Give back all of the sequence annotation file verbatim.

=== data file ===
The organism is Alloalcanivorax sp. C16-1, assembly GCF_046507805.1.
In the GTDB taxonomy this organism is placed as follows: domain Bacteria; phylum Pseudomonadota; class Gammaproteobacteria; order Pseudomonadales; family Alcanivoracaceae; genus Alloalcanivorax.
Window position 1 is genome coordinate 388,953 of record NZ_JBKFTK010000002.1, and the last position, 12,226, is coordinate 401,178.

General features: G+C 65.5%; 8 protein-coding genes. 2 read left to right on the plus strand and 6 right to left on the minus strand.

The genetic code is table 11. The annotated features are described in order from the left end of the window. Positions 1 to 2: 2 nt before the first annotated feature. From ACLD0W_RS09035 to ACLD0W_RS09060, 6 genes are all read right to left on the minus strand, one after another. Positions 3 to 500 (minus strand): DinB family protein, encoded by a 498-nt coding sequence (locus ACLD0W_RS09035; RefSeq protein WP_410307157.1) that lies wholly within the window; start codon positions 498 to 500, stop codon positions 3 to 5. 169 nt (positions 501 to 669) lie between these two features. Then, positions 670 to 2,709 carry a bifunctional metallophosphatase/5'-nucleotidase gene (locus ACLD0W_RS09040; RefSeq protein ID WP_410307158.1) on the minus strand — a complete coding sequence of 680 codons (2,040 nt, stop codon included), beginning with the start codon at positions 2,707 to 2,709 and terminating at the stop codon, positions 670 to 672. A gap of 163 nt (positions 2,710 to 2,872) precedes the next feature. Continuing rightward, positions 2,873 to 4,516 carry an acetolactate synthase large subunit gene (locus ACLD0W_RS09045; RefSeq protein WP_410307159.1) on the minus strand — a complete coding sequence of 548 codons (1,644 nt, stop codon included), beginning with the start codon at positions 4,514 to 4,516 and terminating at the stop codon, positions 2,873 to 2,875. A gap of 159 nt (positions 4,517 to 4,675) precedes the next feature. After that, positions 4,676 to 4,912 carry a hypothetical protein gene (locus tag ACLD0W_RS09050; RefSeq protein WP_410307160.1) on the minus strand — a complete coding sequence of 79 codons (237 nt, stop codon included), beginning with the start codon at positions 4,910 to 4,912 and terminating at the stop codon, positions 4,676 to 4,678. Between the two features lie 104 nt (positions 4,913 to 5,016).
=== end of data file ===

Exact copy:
The organism is Alloalcanivorax sp. C16-1, assembly GCF_046507805.1.
In the GTDB taxonomy this organism is placed as follows: domain Bacteria; phylum Pseudomonadota; class Gammaproteobacteria; order Pseudomonadales; family Alcanivoracaceae; genus Alloalcanivorax.
Window position 1 is genome coordinate 388,953 of record NZ_JBKFTK010000002.1, and the last position, 12,226, is coordinate 401,178.

General features: G+C 65.5%; 8 protein-coding genes. 2 read left to right on the plus strand and 6 right to left on the minus strand.

The genetic code is table 11. The annotated features are described in order from the left end of the window. Positions 1 to 2: 2 nt before the first annotated feature. From ACLD0W_RS09035 to ACLD0W_RS09060, 6 genes are all read right to left on the minus strand, one after another. Positions 3 to 500 (minus strand): DinB family protein, encoded by a 498-nt coding sequence (locus ACLD0W_RS09035; RefSeq protein WP_410307157.1) that lies wholly within the window; start codon positions 498 to 500, stop codon positions 3 to 5. 169 nt (positions 501 to 669) lie between these two features. Then, positions 670 to 2,709 carry a bifunctional metallophosphatase/5'-nucleotidase gene (locus ACLD0W_RS09040; RefSeq protein ID WP_410307158.1) on the minus strand — a complete coding sequence of 680 codons (2,040 nt, stop codon included), beginning with the start codon at positions 2,707 to 2,709 and terminating at the stop codon, positions 670 to 672. A gap of 163 nt (positions 2,710 to 2,872) precedes the next feature. Continuing rightward, positions 2,873 to 4,516 carry an acetolactate synthase large subunit gene (locus ACLD0W_RS09045; RefSeq protein WP_410307159.1) on the minus strand — a complete coding sequence of 548 codons (1,644 nt, stop codon included), beginning with the start codon at positions 4,514 to 4,516 and terminating at the stop codon, positions 2,873 to 2,875. A gap of 159 nt (positions 4,517 to 4,675) precedes the next feature. After that, positions 4,676 to 4,912 carry a hypothetical protein gene (locus tag ACLD0W_RS09050; RefSeq protein WP_410307160.1) on the minus strand — a complete coding sequence of 79 codons (237 nt, stop codon included), beginning with the start codon at positions 4,910 to 4,912 and terminating at the stop codon, positions 4,676 to 4,678. Between the two features lie 104 nt (positions 4,913 to 5,016).